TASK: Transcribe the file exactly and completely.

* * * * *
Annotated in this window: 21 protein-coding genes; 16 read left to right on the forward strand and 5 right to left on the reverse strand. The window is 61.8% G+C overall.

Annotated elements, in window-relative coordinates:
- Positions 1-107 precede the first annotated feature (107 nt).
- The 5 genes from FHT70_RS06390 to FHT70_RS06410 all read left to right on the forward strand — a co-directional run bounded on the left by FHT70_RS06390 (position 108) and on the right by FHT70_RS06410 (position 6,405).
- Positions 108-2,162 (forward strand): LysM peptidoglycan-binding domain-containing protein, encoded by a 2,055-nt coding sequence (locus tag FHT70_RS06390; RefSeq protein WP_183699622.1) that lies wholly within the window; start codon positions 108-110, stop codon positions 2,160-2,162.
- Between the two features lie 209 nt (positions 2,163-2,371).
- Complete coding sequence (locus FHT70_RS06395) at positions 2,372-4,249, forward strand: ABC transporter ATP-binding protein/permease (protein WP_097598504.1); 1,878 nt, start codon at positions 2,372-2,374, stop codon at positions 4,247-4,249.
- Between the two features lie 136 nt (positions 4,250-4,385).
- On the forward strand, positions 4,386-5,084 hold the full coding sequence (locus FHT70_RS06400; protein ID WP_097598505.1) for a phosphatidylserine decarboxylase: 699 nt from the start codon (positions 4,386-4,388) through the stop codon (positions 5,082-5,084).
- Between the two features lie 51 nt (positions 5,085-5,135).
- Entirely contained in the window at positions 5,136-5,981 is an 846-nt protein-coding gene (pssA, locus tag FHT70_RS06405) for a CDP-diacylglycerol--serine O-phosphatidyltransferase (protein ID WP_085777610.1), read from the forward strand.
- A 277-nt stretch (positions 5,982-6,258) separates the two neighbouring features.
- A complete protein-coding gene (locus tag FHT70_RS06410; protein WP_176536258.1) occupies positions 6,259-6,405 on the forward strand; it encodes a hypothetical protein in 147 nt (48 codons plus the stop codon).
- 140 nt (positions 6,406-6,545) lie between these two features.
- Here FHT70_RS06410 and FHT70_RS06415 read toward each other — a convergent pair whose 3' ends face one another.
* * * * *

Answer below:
Annotated in this window: 21 protein-coding genes; 16 read left to right on the forward strand and 5 right to left on the reverse strand. The window is 61.8% G+C overall.

Annotated elements, in window-relative coordinates:
- Positions 1-107 precede the first annotated feature (107 nt).
- The 5 genes from FHT70_RS06390 to FHT70_RS06410 all read left to right on the forward strand — a co-directional run bounded on the left by FHT70_RS06390 (position 108) and on the right by FHT70_RS06410 (position 6,405).
- Positions 108-2,162 (forward strand): LysM peptidoglycan-binding domain-containing protein, encoded by a 2,055-nt coding sequence (locus tag FHT70_RS06390; RefSeq protein WP_183699622.1) that lies wholly within the window; start codon positions 108-110, stop codon positions 2,160-2,162.
- Between the two features lie 209 nt (positions 2,163-2,371).
- Complete coding sequence (locus FHT70_RS06395) at positions 2,372-4,249, forward strand: ABC transporter ATP-binding protein/permease (protein WP_097598504.1); 1,878 nt, start codon at positions 2,372-2,374, stop codon at positions 4,247-4,249.
- Between the two features lie 136 nt (positions 4,250-4,385).
- On the forward strand, positions 4,386-5,084 hold the full coding sequence (locus FHT70_RS06400; protein ID WP_097598505.1) for a phosphatidylserine decarboxylase: 699 nt from the start codon (positions 4,386-4,388) through the stop codon (positions 5,082-5,084).
- Between the two features lie 51 nt (positions 5,085-5,135).
- Entirely contained in the window at positions 5,136-5,981 is an 846-nt protein-coding gene (pssA, locus tag FHT70_RS06405) for a CDP-diacylglycerol--serine O-phosphatidyltransferase (protein ID WP_085777610.1), read from the forward strand.
- A 277-nt stretch (positions 5,982-6,258) separates the two neighbouring features.
- A complete protein-coding gene (locus tag FHT70_RS06410; protein WP_176536258.1) occupies positions 6,259-6,405 on the forward strand; it encodes a hypothetical protein in 147 nt (48 codons plus the stop codon).
- 140 nt (positions 6,406-6,545) lie between these two features.
- Here FHT70_RS06410 and FHT70_RS06415 read toward each other — a convergent pair whose 3' ends face one another.